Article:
Google on Friday announced search engine upgrades that included alerting people to hacked Web sites that make it into query results.
“We’ve added new notifications to the results page to warn you when sites may have been compromised, spammed or defaced,” Google director of product management Mike Cassidy said in a blog post. “In addition to helping users, these notices will also help webmasters more quickly discover when someone is abusing their sites.”
Google added automated tools designed to detect signs of hacking and then pin warnings reading “This site may be compromised” beneath potentially tainted entries in search results, according to Cassidy.
“Rest assured, once the problem has been fixed, the warning label will be automatically removed from our search results,” Google associate product manager Gideon Wald said.
The Mountain View, California-based Internet giant also added new languages and domains to its “Instant” search feature that delivers suggested results with each key stroke of a query.
Google’s translation service was given upgrades that include providing alternatives as to what the intended meaning of phrases might be.
Meanwhile, EU regulators said on Friday they have accepted the complaints of three more parties in their antitrust investigation against the online search engine.
German competition authorities had “transferred to the [European] Commission the parts of their -investigation that overlapped” with the Commission’s probe, European Commission spokeswoman Amelia Torres said.
The step was procedural “and does not constitute a deepening of the scope of the investigation,” Torres said.
Last month, the commission said it was investigating whether Google discriminated against competitors in the rankings of its search results.
Google spokesman Al Verney said the German complaints come from two newspaper and magazine publishing associations, BDZV and VDZ, and online mapping company Euro-Cities.
“We continue to work cooperatively with the commission and national regulators, explaining many aspects of our business,” Verney said. “There’s always going to be room for improvement, so we are working to address any concerns.”
In the US, Connecticut’s Attorney General Richard Blumenthal says Google is refusing to give him access to data it collected about state residents from public Wi-Fi networks.
Google announced in May that it had inadvertently collected information from people’s online activities from unsecured networks in more than 30 countries while taking photographs for its Street View mapping project.
Blumenthal and officials in nearly 40 other states have been seeking to review the information to see if Google improperly accessed e-mails, passwords and other private data.
He had given Google until 5pm on Friday to turn over the data.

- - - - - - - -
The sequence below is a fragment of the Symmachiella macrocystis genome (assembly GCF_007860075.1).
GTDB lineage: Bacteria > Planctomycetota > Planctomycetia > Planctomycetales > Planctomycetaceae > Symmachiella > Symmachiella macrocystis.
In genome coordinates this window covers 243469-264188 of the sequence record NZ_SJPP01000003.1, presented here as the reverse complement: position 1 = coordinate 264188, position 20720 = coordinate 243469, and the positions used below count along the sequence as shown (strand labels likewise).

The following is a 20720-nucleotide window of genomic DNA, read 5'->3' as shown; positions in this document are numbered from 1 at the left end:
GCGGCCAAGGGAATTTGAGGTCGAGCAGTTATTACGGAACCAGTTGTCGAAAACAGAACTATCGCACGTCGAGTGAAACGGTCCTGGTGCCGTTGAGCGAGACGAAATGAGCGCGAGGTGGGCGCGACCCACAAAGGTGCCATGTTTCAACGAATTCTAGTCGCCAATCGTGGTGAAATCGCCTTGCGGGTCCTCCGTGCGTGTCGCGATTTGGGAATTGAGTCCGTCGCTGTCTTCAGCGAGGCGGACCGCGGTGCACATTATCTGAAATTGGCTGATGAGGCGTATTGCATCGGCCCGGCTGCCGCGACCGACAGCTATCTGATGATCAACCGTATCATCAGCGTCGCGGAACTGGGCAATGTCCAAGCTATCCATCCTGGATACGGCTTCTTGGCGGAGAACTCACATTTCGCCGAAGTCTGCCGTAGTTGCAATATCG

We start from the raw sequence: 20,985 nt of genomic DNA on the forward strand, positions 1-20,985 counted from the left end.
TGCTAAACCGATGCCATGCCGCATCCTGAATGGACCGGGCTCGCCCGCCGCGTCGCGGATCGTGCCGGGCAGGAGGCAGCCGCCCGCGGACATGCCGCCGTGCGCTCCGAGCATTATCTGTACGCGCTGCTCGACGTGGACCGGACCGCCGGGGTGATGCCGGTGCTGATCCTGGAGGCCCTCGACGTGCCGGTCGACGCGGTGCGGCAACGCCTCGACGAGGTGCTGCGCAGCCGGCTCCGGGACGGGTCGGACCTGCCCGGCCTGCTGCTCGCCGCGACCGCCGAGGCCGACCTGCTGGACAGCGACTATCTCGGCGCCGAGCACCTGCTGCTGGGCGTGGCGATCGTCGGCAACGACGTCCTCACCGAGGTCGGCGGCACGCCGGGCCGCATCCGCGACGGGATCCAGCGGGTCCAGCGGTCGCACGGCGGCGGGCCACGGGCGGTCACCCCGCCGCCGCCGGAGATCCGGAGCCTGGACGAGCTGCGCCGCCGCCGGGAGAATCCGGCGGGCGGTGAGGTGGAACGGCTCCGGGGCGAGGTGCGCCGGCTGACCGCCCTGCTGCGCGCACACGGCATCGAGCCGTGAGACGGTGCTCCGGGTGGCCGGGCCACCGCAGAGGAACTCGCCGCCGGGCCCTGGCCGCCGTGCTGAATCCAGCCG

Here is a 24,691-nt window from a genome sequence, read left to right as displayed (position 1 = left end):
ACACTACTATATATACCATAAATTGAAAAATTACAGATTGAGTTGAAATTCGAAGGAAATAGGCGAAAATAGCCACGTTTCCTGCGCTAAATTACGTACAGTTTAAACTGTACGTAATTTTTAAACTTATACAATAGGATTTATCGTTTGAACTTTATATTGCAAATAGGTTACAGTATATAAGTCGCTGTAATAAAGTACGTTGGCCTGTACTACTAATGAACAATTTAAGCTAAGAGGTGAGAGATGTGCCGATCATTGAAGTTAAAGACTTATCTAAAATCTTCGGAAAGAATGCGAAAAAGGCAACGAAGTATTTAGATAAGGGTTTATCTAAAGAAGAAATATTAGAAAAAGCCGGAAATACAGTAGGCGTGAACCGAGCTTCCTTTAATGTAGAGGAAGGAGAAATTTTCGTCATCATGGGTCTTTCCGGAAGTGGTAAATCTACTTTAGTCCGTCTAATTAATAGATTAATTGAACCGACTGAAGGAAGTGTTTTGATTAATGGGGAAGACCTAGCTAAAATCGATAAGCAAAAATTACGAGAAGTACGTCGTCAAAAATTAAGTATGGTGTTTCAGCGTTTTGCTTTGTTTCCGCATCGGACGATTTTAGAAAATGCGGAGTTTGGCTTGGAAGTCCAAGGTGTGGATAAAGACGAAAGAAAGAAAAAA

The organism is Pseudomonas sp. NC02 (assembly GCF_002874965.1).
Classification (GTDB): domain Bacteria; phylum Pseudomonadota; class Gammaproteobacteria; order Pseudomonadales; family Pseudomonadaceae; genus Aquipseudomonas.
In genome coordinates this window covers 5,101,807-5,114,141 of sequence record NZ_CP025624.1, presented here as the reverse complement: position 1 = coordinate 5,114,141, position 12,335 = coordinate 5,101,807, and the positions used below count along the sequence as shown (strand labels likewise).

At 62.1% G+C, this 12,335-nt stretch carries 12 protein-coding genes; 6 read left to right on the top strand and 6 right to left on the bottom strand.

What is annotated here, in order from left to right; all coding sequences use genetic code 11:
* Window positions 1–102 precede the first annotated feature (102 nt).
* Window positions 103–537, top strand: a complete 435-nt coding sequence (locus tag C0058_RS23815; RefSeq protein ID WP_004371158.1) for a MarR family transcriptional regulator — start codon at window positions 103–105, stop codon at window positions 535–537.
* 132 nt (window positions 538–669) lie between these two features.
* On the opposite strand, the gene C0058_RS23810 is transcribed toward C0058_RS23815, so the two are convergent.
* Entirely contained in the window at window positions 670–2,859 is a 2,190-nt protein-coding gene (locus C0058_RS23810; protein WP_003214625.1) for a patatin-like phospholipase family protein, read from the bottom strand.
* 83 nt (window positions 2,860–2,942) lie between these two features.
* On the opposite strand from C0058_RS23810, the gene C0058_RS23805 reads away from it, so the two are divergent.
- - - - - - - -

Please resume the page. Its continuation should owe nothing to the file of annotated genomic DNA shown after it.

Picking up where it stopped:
Blumenthal says he will now consider whether legal action is warranted.
Gogoro Inc (睿能創意) yesterday launched its first electric bicycle, the Gogoro Eeyo 1, in Taiwan, after unveiling the bike in New York in late May and in France on Tuesday. The company said it would also introduce the series in other European countries such as Germany and the Netherlands. The “Eeyo project” is the fourth of Gogoro’s eight projects that concentrate on smart transportation, which includes Gogoro’s electric scooter, battery swap system and electric scooter sharing service, company founder and chief executive officer Horace Luke (陸學森) told a media briefing in Taipei. “There are various types of city commuters. We will not
EXPERIMENTAL DRUG: While news about a COVID-19 vaccine is more eye-catching, developing a treatment would be more viable, the Senhwa boss said Senhwa Biosciences Inc (生華科) aims to raise NT$1.5 billion (US$50.57 million) by issuing 15 million new common shares in the third quarter of this year to fund the research of new drugs, including the experimental drug Silmitasertib for the treatment of COVID-19, the company said on Monday. That would be the firm’s largest fundraising effort after it raised more than NT$1.4 billion from an initial public offering on the Taipei Exchange (TPEX) in April 2017, chief financial officer Sarah Chang (張小萍) told the Taipei Times by telephone. The price of the new shares would depend on the firm’s average share price
NOT A PANACEA: Offering 5G services would not solve the problem of declining telecom incomes, chairman Sheih Chi-mau said, expecting a flat 5G telecom revenue Chunghwa Telecom Co (中華電信) yesterday became the nation’s first telecom to debut its 5G services, offering tiered tariffs that include a threshold of NT$599 and flat rates, as it aims to switch half of its subscribers to the 5G network within three years. Subscribers would have unlimited data transmission for monthly fees starting at NT$1,399 — the same flat rate as when the company launched its 4G service in 2014 — and they can subscribe to the highest-rate plan for NT$2,699 per month for faster data transmission speeds and larger bandwidth, the company said. Data transmission speeds would be within the range
ROW: A probe would determine if the rights of shareholders who were not allowed to vote yesterday had been violated, while the stock exchange also wants answers The election of board directors yesterday at Tatung Co (大同) sparked controversy after the company blocked some institutional and individual shareholders from participating in the general shareholders’ meeting, prompting the Financial Supervisory Commission (FSC) to announce that the vote would be investigated. Lin Kuo Wen-yen (林郭文艷) was re-elected as chairwoman of the household-appliance maker’s nine-member board, but prior to the vote she announced that several shareholders would not have voting rights. They were being denied a vote because they had contravened the Business Mergers and Acquisitions Act (企業併購法), and the Act Governing Relations Between the People of the Taiwan Area and